Give each service technician a minimum amount of flexibility to customize his or her assigned vehicle. This will allow your stock person to easily see how the technician is caring for the truck, and it will also allow another technician to step right into that vehicle when necessary.

You'll also find that fewer parts will get damaged when you're storing them properly. When you're deciding what to stock on each truck, pay close attention to what your technicians use about 75 percent of the time. Don't overstock.

New technology can help. Bar coding of inventory is commonplace nowadays. Wireless communication with field personnel also allows us to keep track of time and inventory. Today, there are more and more innovative supply houses that are looking to help contractors solve their problems. These people realize that is in their best interest to help get new systems and the latest technology out in the field. They want to be the first people we think of when we're deciding where we should buy our materials.

Even taking electronic photos and itemizing what stock is on which shelf and in what bin helps. It greatly reduces the time your people spend searching for parts and restocking needed items.

That's all great for you, but what's in it for your technicians and apprentices? After all, they will probably think that it takes too long to keep their trucks clean and properly stocked. When I was an apprentice, I sure felt that way! The "old guys" were always nagging me about getting in the habit of cleaning out my van and storing my tools and parts where they belonged after each job.

What they knew that I didn't know at the time, was that by keeping the right materials and tools where I could easily get at them, I was saving time by avoiding extra trips back to the shop or to the supply house. And, by neatly storing my tools, I found I was less likely to leave them on the job or lose them altogether.

When I speak with my technicians nowadays they understand the value of keeping their truck up to snuff, but they often say it isn't practical during our busy season. Actually, the busy season is the most important time to do it.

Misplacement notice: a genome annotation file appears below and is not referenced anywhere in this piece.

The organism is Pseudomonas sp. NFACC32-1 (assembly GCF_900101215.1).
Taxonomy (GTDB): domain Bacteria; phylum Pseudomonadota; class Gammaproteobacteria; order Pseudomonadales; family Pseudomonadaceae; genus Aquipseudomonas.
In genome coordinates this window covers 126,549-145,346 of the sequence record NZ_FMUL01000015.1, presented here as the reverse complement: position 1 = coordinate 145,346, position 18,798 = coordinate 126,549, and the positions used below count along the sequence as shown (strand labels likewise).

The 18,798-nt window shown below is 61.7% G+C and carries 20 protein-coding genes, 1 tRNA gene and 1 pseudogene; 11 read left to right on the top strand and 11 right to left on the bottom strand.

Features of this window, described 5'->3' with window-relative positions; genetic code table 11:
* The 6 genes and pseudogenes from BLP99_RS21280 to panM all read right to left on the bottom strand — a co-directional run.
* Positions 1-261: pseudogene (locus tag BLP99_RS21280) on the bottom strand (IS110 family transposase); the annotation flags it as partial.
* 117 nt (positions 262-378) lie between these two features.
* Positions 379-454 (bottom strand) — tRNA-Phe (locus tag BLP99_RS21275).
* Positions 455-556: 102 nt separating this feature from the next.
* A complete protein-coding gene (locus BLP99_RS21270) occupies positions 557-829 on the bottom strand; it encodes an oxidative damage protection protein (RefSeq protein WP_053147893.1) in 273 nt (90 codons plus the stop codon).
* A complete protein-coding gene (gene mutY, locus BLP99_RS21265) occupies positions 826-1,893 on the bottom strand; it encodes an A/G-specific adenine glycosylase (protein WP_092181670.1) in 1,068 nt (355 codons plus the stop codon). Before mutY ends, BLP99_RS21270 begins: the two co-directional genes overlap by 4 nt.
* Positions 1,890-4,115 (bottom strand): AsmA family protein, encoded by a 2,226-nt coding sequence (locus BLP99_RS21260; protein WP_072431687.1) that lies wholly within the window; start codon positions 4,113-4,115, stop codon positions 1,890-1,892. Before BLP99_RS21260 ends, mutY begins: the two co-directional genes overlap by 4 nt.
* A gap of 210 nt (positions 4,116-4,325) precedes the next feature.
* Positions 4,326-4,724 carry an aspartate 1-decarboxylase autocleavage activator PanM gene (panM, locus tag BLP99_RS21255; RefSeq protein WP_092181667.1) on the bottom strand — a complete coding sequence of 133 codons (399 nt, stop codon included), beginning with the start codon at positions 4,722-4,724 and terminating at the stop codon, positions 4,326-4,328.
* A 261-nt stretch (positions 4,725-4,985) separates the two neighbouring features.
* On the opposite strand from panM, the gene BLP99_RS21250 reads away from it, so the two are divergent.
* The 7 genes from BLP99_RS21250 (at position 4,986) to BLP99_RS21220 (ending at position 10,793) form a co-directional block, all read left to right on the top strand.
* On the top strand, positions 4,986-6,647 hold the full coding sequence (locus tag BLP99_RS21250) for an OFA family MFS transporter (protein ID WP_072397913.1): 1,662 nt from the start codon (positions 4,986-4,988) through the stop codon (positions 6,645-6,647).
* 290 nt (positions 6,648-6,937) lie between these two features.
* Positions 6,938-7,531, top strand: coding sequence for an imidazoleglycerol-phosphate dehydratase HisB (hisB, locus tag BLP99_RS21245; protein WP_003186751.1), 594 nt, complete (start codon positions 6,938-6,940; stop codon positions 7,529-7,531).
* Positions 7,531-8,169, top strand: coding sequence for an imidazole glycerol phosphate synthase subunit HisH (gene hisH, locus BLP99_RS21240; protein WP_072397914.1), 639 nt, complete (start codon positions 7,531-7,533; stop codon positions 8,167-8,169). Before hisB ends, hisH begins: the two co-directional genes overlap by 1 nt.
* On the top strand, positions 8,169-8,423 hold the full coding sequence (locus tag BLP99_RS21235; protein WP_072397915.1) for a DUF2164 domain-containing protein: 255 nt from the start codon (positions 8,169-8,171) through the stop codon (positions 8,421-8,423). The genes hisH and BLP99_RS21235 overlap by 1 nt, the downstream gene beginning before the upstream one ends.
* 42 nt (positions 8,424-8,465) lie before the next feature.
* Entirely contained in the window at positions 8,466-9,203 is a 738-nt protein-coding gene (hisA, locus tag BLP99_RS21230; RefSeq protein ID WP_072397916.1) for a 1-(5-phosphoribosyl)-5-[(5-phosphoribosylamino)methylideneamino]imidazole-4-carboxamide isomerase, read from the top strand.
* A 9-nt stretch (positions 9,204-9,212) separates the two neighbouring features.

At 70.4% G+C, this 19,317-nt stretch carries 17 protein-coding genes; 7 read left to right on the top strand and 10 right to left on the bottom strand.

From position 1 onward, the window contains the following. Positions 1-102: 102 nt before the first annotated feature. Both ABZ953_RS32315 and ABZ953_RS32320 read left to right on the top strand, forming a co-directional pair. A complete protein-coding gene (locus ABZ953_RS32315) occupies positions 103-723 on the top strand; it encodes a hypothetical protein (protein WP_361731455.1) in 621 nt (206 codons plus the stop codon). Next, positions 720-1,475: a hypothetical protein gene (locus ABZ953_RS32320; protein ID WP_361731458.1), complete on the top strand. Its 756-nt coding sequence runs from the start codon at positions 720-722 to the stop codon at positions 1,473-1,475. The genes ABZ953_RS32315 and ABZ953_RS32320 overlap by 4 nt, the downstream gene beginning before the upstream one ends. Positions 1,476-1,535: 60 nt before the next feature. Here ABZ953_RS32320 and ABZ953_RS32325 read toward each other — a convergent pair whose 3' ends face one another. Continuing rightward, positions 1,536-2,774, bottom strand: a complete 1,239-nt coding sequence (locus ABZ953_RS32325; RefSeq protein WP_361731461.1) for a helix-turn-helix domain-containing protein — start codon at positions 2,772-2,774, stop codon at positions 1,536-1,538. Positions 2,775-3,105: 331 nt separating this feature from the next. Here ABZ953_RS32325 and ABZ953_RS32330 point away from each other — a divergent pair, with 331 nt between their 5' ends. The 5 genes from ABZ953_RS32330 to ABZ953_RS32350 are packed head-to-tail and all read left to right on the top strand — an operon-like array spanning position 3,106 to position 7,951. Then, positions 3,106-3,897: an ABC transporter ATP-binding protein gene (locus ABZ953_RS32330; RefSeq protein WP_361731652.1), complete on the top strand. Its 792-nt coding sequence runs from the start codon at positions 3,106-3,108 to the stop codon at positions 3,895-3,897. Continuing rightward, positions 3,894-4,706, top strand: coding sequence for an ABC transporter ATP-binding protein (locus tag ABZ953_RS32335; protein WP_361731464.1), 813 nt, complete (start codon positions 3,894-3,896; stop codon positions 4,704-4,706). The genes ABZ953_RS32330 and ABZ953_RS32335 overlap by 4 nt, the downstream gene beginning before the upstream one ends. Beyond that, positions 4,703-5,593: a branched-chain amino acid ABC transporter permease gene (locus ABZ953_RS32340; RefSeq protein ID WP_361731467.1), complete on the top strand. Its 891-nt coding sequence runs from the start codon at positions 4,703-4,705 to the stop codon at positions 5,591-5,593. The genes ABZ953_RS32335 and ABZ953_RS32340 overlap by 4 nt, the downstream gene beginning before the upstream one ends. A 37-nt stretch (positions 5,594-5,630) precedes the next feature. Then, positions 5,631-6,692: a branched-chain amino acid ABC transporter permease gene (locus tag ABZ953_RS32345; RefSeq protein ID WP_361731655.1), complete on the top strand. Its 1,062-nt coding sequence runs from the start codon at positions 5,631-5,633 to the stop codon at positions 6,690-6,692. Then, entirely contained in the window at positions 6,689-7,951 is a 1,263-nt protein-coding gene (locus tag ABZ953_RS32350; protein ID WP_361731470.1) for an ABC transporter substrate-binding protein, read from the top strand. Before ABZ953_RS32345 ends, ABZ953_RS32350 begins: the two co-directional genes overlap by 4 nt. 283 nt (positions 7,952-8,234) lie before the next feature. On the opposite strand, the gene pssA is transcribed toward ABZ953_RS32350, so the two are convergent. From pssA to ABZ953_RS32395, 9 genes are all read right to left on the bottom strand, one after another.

Think about having to leave a job incomplete because a part that should have been onboard hadn't been replaced. What an enormous time- and money-waster that is! It was hard enough to get there the first time; now you have to make a follow-up appointment during the busiest time of the year. This just makes life that much harder. And it also makes for an unhappy customer who feels inconvenienced not once, but twice.

Commitment Is Key

If you commit to revamping your parts warehouse and truck inventory systems, you also have to be prepared to enforce it. This means spot-checking for compliance. Don't expect what you don't inspect. And believe me, the staff will quickly try to test your resolve. If you aren't willing to spot-check, and then discipline accordingly, don't begin the process.

But, if you are willing to follow though, decide up-front what the rewards and punishments will be. A positive way to implement the change is to give "Reward Points" for the things like the cleanest, or best-stocked, truck.

You can also choose a progressive form of discipline. For instance, the first time the inventory and truck conditions are unsatisfactory, you'll help them get it in shape. But the next time there is a problem, they're off the clock until they are able to pass inspection.

Then choose whether to suspend or fire someone if they continue to fail to meet performance standards. It's the only way I know to let everyone else know that this is important to your business's success, and because it is, it should also be important to your employees.

Practice this every day, and you'll be proud to show off your place to unexpected visitors -- or unexpected new customers!